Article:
Even back in the early '50s, Columbia Records took Duke Ellington seriously enough to place this album on its prestigious Masterworks label, heretofore reserved mostly for highbrow classical music and Broadway shows (later in the decade, though, it was retitled Hi-Fi Ellington Uptown and reissued on the pop series with an additional piece, "The Controversial Suite"). Also, this LP explodes the critical line that the early '50s was a relatively fallow period for the Duke; any of these smoking, concert-length tracks will torpedo that notion. The young Louie Bellson was powering the Ellington band at that time, and his revolutionary double-bass drum technique and rare ability to build coherent drum solos are put to astounding use on his self-penned leadoff track, "Skin Deep," which was quite a demonstration piece for audiophiles at the time. Old favorites from the Ellington hit parade are given extended treatments, with singer Betty Roche taking the A-train for a bebop-flavored ride, "The Mooche" spotlighting clarinetists Jimmy Hamilton and Russell Procope, and Ellington's boogie-woogie piano kicking off a super-charged "Perdido" for trumpeter Clark Terry. The centerpiece of the disc is a sharply drawn, idiomatically swinging, probably unbeatable performance of "A Tone Parallel to Harlem" that lays waste to any of the "symphonic" versions that turn up frequently at pop concerts. Another feature of this record is the great sound quality, a benefit of being entrusted to Columbia's best engineers.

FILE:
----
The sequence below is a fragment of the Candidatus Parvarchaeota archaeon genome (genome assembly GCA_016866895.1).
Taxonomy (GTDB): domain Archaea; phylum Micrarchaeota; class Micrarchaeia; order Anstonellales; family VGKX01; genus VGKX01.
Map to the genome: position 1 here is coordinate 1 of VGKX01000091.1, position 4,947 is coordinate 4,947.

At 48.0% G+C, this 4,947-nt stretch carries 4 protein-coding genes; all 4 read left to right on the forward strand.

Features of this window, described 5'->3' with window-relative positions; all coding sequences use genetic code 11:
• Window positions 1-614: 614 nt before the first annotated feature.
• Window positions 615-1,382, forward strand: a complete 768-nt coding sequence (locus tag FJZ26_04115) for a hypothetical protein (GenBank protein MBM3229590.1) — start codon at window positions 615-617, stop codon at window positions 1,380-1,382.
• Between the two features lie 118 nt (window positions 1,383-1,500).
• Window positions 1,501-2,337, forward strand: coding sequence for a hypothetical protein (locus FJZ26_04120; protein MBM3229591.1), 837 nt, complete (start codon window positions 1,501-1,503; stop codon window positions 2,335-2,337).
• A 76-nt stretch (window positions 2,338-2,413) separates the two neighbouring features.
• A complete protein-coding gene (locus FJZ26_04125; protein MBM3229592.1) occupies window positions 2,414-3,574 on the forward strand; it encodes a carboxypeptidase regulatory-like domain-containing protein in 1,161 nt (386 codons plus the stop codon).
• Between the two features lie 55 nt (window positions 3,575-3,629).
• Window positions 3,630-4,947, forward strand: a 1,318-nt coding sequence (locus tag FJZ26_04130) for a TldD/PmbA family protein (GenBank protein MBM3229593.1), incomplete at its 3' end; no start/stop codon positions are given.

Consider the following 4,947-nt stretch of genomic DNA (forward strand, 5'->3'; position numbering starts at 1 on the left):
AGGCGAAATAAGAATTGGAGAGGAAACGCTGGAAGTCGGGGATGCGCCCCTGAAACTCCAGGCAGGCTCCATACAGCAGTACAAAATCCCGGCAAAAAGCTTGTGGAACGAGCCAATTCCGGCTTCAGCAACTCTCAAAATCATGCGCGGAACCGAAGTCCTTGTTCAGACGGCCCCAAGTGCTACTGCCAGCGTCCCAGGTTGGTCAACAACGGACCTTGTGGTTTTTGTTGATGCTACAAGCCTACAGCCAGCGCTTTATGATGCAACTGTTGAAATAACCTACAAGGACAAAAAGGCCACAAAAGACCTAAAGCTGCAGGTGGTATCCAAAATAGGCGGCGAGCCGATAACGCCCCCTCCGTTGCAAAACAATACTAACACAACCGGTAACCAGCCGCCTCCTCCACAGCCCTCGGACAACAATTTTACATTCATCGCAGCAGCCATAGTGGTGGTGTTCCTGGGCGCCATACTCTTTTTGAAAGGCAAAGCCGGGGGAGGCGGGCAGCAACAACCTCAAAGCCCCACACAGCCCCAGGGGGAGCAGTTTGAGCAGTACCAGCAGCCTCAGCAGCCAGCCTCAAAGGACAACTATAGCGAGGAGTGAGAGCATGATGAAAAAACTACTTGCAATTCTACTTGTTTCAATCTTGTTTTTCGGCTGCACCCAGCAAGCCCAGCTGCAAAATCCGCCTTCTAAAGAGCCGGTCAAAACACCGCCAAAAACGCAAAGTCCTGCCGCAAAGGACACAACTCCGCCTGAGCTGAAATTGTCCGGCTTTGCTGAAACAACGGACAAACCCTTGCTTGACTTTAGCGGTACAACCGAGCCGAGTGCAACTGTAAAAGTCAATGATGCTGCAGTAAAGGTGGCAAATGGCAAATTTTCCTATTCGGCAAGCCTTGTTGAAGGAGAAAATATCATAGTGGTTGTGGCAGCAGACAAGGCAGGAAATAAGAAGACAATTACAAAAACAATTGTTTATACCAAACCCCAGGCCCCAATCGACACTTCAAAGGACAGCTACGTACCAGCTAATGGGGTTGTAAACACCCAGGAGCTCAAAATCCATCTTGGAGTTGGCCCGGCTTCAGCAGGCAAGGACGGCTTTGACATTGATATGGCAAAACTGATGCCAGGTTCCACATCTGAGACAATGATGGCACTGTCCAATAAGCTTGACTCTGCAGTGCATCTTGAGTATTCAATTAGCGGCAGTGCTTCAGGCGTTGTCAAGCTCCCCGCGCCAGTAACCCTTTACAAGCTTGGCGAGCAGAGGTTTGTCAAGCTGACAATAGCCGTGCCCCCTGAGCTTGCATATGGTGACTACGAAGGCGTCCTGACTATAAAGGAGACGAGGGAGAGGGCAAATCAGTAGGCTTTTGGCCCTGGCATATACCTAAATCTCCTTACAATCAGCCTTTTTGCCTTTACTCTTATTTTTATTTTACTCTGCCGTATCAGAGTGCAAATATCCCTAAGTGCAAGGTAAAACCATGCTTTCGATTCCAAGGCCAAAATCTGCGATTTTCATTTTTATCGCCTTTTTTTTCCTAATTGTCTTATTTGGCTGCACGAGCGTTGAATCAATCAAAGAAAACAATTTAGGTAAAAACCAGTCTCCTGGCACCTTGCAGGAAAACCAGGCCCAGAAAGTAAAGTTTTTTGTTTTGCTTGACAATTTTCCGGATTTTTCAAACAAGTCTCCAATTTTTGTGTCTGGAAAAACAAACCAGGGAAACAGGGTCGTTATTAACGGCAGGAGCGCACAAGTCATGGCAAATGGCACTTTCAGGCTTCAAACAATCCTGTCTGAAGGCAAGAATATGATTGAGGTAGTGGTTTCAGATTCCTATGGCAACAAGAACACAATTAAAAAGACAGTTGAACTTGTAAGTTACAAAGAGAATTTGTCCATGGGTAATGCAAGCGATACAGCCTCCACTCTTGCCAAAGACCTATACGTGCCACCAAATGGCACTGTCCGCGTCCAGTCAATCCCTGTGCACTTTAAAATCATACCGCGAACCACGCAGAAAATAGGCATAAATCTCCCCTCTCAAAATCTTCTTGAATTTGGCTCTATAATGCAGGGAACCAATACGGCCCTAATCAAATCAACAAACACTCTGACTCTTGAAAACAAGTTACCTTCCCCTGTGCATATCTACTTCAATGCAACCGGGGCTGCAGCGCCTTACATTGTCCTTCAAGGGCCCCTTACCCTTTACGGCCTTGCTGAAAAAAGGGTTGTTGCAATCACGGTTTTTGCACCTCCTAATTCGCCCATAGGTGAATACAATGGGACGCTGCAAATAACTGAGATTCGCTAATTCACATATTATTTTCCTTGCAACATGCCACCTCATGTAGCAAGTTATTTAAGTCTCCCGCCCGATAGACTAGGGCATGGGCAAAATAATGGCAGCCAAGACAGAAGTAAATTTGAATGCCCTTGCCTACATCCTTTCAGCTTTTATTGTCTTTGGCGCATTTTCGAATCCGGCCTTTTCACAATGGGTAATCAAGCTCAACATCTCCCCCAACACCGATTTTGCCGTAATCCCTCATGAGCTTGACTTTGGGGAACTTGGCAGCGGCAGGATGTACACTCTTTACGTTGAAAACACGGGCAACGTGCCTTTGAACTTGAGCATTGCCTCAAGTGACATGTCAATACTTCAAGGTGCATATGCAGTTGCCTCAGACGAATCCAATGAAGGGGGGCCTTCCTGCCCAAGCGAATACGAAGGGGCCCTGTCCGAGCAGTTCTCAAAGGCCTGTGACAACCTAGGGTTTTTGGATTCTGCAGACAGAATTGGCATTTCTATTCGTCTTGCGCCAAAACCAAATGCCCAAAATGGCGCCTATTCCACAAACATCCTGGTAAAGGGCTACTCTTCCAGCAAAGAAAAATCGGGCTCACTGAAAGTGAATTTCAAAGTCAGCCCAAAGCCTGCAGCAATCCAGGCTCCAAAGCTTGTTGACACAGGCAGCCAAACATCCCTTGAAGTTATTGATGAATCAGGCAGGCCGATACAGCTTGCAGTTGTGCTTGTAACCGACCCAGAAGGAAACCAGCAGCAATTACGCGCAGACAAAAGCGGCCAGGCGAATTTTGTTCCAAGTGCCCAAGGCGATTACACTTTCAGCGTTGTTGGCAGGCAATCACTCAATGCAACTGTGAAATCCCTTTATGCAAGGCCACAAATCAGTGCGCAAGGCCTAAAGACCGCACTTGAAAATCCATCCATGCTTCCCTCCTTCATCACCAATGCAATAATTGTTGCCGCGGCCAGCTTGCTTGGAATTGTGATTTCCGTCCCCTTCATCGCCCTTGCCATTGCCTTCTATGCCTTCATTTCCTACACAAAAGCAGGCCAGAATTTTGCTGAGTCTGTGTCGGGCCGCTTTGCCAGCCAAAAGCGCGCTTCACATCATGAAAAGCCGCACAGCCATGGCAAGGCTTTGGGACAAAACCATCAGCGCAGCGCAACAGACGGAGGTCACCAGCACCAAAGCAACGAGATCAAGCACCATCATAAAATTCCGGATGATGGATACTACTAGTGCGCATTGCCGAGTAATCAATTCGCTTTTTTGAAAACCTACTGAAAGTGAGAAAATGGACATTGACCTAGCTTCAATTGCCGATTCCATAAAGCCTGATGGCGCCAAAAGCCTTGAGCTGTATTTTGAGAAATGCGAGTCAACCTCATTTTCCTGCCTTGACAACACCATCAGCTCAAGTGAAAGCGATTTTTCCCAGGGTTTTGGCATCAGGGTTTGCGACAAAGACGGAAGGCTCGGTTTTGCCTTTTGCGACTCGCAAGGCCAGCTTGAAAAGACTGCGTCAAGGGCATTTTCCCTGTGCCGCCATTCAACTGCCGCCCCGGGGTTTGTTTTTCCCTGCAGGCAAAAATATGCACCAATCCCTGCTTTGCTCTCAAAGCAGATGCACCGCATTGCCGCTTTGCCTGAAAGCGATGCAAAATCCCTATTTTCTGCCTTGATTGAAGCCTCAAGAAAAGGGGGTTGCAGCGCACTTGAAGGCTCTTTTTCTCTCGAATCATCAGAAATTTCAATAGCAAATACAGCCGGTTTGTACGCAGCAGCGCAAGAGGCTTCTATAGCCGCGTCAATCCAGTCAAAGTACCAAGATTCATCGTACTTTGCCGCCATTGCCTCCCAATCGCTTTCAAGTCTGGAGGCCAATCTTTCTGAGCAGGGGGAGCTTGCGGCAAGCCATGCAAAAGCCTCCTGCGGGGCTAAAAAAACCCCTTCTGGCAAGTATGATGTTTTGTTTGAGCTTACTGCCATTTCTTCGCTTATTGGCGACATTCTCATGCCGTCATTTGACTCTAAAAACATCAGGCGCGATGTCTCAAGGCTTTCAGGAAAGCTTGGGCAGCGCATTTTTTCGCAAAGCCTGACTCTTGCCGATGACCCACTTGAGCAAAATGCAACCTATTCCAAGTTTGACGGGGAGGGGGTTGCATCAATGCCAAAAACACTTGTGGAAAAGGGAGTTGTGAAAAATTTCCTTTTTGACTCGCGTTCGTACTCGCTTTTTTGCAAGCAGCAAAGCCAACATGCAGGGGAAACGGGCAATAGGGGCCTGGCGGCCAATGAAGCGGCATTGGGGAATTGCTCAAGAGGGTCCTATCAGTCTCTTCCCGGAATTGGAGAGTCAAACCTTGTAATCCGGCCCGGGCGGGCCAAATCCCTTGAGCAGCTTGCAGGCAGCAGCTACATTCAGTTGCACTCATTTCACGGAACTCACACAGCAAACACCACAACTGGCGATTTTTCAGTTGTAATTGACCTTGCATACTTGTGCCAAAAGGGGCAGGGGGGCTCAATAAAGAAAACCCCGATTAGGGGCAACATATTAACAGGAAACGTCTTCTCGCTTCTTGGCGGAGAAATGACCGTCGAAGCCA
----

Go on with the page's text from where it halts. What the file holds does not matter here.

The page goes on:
Ellington Uptown Review
by Richard S. Ginell